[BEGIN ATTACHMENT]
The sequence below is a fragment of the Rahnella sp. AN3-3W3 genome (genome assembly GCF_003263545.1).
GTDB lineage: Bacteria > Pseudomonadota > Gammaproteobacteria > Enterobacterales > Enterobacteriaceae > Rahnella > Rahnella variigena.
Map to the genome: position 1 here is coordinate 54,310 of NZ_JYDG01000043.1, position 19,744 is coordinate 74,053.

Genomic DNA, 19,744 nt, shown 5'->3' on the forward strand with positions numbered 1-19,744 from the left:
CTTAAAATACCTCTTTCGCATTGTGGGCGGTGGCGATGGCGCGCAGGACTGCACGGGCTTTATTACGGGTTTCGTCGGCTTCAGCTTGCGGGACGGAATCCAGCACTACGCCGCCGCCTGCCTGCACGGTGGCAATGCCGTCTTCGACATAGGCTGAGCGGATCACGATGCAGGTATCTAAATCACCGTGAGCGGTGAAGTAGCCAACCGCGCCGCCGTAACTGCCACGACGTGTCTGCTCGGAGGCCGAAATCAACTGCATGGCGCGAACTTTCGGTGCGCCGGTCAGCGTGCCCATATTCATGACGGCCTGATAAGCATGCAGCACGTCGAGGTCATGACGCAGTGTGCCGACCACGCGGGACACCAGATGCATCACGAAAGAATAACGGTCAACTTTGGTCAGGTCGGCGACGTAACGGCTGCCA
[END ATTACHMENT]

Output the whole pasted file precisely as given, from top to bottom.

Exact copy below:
The sequence below is a fragment of the Rahnella sp. AN3-3W3 genome (genome assembly GCF_003263545.1).
GTDB lineage: Bacteria > Pseudomonadota > Gammaproteobacteria > Enterobacterales > Enterobacteriaceae > Rahnella > Rahnella variigena.
Map to the genome: position 1 here is coordinate 54,310 of NZ_JYDG01000043.1, position 19,744 is coordinate 74,053.

Genomic DNA, 19,744 nt, shown 5'->3' on the forward strand with positions numbered 1-19,744 from the left:
CTTAAAATACCTCTTTCGCATTGTGGGCGGTGGCGATGGCGCGCAGGACTGCACGGGCTTTATTACGGGTTTCGTCGGCTTCAGCTTGCGGGACGGAATCCAGCACTACGCCGCCGCCTGCCTGCACGGTGGCAATGCCGTCTTCGACATAGGCTGAGCGGATCACGATGCAGGTATCTAAATCACCGTGAGCGGTGAAGTAGCCAACCGCGCCGCCGTAACTGCCACGACGTGTCTGCTCGGAGGCCGAAATCAACTGCATGGCGCGAACTTTCGGTGCGCCGGTCAGCGTGCCCATATTCATGACGGCCTGATAAGCATGCAGCACGTCGAGGTCATGACGCAGTGTGCCGACCACGCGGGACACCAGATGCATCACGAAAGAATAACGGTCAACTTTGGTCAGGTCGGCGACGTAACGGCTGCCA